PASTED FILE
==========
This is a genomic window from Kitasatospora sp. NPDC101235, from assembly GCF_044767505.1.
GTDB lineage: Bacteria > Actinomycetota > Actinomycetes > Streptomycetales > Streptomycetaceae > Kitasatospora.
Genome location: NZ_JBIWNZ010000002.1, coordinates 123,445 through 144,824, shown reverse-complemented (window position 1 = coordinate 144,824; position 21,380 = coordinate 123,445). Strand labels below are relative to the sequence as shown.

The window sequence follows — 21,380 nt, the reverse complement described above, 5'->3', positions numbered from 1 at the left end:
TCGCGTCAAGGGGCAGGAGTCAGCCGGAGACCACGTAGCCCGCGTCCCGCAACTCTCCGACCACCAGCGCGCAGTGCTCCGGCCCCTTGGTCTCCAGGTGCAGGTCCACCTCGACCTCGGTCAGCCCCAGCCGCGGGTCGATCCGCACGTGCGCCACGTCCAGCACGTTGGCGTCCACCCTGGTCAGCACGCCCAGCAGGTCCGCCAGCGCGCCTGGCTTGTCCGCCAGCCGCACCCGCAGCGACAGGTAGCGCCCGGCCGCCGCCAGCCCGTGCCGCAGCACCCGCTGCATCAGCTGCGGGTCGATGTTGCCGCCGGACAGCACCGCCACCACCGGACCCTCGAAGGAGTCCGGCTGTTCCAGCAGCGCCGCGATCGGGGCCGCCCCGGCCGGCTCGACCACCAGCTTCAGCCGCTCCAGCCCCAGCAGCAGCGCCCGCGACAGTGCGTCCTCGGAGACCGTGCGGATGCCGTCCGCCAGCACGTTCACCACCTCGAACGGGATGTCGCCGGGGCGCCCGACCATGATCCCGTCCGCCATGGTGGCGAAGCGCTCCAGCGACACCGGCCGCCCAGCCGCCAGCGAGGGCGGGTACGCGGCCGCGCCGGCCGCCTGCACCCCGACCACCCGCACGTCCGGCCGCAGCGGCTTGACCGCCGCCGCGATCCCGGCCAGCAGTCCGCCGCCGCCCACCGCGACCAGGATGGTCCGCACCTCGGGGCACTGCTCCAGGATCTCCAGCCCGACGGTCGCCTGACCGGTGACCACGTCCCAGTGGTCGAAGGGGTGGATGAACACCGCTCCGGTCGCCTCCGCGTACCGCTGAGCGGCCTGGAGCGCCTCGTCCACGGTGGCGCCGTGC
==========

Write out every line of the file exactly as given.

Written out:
This is a genomic window from Kitasatospora sp. NPDC101235, from assembly GCF_044767505.1.
GTDB lineage: Bacteria > Actinomycetota > Actinomycetes > Streptomycetales > Streptomycetaceae > Kitasatospora.
Genome location: NZ_JBIWNZ010000002.1, coordinates 123,445 through 144,824, shown reverse-complemented (window position 1 = coordinate 144,824; position 21,380 = coordinate 123,445). Strand labels below are relative to the sequence as shown.

The window sequence follows — 21,380 nt, the reverse complement described above, 5'->3', positions numbered from 1 at the left end:
TCGCGTCAAGGGGCAGGAGTCAGCCGGAGACCACGTAGCCCGCGTCCCGCAACTCTCCGACCACCAGCGCGCAGTGCTCCGGCCCCTTGGTCTCCAGGTGCAGGTCCACCTCGACCTCGGTCAGCCCCAGCCGCGGGTCGATCCGCACGTGCGCCACGTCCAGCACGTTGGCGTCCACCCTGGTCAGCACGCCCAGCAGGTCCGCCAGCGCGCCTGGCTTGTCCGCCAGCCGCACCCGCAGCGACAGGTAGCGCCCGGCCGCCGCCAGCCCGTGCCGCAGCACCCGCTGCATCAGCTGCGGGTCGATGTTGCCGCCGGACAGCACCGCCACCACCGGACCCTCGAAGGAGTCCGGCTGTTCCAGCAGCGCCGCGATCGGGGCCGCCCCGGCCGGCTCGACCACCAGCTTCAGCCGCTCCAGCCCCAGCAGCAGCGCCCGCGACAGTGCGTCCTCGGAGACCGTGCGGATGCCGTCCGCCAGCACGTTCACCACCTCGAACGGGATGTCGCCGGGGCGCCCGACCATGATCCCGTCCGCCATGGTGGCGAAGCGCTCCAGCGACACCGGCCGCCCAGCCGCCAGCGAGGGCGGGTACGCGGCCGCGCCGGCCGCCTGCACCCCGACCACCCGCACGTCCGGCCGCAGCGGCTTGACCGCCGCCGCGATCCCGGCCAGCAGTCCGCCGCCGCCCACCGCGACCAGGATGGTCCGCACCTCGGGGCACTGCTCCAGGATCTCCAGCCCGACGGTCGCCTGACCGGTGACCACGTCCCAGTGGTCGAAGGGGTGGATGAACACCGCTCCGGTCGCCTCCGCGTACCGCTGAGCGGCCTGGAGCGCCTCGTCCACGGTGGCGCCGTGC